An official two-week campaign period opened Sunday for the Oct. 6 election in which voters will choose members of the next Portuguese parliament. The party with the most seats in the 230-seat Republican Assembly typically is asked to form a new government and holds the prime minister's office.
Recent polls have indicated the center-left Socialists have a strong lead over their traditional rivals, the center-right Social Democrats. Portugal has not seen a recent surge of populist parties like some other European countries.
The Socialists came to power in 2015, four years after Portugal needed a 78 billion-euro ($86 billion) bailout to avoid bankruptcy. At the time, the national budget deficit surpassed 11%, far above the 3% ceiling for countries that use the euro as their main currency.
The 2011 crisis pitched the country's economy into a downward spiral and three years of recession when the Social Democrats led the government. Economic growth has since climbed under the Socialists, from 0.19% in 2014 to 2.1% in 2018, while unemployment fell by half.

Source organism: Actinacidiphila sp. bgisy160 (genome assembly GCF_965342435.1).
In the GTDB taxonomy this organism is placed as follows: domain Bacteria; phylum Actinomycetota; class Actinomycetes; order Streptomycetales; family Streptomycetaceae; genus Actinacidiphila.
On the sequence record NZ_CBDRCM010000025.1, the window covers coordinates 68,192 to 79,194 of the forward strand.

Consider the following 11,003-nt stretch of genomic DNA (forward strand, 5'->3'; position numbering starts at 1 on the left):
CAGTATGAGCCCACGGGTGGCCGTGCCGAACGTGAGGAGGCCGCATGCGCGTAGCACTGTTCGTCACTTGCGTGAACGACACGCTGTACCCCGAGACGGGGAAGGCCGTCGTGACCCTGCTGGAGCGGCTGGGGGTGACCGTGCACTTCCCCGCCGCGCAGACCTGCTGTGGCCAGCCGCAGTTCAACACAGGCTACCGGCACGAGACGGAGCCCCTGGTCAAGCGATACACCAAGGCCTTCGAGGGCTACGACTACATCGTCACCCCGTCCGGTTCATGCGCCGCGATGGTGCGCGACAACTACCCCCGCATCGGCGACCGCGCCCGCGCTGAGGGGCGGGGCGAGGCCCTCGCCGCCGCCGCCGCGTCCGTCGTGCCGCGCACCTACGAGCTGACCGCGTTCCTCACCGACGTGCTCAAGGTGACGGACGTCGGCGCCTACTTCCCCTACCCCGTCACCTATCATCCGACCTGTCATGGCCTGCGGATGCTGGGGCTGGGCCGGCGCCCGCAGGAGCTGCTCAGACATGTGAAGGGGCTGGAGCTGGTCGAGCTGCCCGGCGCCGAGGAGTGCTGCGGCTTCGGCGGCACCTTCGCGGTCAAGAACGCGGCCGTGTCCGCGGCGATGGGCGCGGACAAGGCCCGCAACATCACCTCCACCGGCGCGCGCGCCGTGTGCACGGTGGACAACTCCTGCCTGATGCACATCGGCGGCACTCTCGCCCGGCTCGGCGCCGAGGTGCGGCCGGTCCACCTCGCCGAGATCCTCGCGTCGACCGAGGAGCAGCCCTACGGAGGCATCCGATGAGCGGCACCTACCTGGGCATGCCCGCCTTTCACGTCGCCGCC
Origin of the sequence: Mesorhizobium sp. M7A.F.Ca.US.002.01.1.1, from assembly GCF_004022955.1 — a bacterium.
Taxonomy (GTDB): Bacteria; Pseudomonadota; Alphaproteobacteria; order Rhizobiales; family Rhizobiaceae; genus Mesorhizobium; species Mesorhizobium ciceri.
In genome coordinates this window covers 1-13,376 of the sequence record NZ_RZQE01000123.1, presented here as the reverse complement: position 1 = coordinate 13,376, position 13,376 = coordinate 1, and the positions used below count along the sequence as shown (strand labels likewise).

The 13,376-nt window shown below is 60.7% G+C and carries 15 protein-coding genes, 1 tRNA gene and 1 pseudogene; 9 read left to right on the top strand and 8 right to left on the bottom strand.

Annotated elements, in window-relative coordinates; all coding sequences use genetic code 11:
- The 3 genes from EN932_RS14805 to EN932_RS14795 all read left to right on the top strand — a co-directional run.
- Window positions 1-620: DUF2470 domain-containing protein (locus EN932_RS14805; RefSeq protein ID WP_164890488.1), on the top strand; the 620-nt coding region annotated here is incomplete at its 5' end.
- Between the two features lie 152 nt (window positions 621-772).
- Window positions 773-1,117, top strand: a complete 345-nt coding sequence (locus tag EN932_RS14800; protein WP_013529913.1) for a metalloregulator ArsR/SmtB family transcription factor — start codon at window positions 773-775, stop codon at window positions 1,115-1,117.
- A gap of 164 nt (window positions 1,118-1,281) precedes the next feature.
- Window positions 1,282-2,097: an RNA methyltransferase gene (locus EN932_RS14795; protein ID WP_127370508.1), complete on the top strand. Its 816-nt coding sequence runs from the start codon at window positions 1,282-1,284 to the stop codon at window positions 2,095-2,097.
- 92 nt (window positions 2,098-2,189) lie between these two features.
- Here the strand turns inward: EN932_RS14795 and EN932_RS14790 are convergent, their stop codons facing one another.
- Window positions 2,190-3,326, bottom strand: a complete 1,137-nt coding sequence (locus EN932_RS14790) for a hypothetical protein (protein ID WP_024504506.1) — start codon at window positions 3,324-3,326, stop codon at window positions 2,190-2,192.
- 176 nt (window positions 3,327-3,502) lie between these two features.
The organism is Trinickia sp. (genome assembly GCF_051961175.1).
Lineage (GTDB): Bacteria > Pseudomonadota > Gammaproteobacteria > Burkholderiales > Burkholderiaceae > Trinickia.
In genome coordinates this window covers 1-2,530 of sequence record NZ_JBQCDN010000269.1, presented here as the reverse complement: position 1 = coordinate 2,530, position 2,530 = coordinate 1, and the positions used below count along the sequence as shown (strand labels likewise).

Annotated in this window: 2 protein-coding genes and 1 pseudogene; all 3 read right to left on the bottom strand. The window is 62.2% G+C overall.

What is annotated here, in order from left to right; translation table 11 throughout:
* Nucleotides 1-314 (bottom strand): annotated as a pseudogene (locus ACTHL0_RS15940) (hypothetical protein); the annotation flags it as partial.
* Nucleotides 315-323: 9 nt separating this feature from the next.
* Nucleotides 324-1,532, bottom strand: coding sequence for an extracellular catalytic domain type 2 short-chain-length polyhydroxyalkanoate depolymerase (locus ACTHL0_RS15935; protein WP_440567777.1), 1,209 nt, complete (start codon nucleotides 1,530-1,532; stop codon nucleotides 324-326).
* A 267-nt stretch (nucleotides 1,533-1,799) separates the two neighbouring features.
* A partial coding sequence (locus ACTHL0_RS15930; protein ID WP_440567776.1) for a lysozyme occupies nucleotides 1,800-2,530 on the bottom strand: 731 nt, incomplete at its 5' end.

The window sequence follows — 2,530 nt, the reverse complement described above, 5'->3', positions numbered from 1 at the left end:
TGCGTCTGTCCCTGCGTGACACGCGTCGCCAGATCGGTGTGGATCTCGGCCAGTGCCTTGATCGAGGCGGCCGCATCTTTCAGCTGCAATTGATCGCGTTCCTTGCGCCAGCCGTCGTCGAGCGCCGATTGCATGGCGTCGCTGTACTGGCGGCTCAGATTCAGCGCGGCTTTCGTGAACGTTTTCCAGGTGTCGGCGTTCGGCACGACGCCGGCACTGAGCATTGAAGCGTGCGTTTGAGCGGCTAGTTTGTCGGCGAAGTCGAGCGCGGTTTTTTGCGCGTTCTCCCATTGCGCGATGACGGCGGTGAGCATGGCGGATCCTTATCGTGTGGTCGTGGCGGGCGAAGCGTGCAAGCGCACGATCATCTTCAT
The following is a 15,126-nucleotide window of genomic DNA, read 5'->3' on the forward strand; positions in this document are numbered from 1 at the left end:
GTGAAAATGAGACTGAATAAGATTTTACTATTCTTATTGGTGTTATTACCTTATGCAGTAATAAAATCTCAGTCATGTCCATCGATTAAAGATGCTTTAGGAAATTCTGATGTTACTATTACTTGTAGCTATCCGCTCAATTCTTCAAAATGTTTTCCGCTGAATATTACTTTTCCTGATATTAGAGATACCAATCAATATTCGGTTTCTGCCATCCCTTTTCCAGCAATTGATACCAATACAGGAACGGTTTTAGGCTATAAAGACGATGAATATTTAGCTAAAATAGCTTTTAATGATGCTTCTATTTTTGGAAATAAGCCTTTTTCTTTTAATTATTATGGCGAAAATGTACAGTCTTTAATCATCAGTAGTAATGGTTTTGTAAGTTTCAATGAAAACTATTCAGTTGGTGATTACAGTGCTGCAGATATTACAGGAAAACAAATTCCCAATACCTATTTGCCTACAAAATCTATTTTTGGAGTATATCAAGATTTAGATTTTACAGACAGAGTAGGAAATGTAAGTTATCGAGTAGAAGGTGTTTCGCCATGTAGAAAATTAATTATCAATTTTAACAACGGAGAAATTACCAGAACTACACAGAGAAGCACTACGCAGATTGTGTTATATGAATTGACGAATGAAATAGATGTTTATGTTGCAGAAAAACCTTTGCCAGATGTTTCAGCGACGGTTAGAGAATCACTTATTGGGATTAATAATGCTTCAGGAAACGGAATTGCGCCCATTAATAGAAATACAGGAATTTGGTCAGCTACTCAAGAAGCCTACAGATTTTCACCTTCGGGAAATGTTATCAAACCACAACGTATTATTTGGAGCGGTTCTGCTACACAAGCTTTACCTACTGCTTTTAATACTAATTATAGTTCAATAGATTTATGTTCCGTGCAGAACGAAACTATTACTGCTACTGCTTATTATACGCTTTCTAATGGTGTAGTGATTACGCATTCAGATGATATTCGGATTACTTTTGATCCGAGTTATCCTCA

The current government has also reduced the budget deficit to under 1%. "The lack of confidence people had in the Portuguese economy is a thing of the past," incumbent Prime Minister Antonio Costa said last week.
The Socialist government's opponents note that income taxes for all except the lowest earners remain at record levels. The government also cut spending, which has affected some public services; for example, waiting times for patients in the national health service to receive care have soared.
Portugal's 10.8 million voters can pick from 21 parties, though the Socialists and the Social Democrats are the main ones. The two sometimes form coalition governments with smaller parties as they take turns coming in and out of power.
The Left Bloc; a Portuguese Communist Party alliance with the Green Party; the Christian Democratic Party; and the People-Animals-Nature Party also hold seats in the current parliament.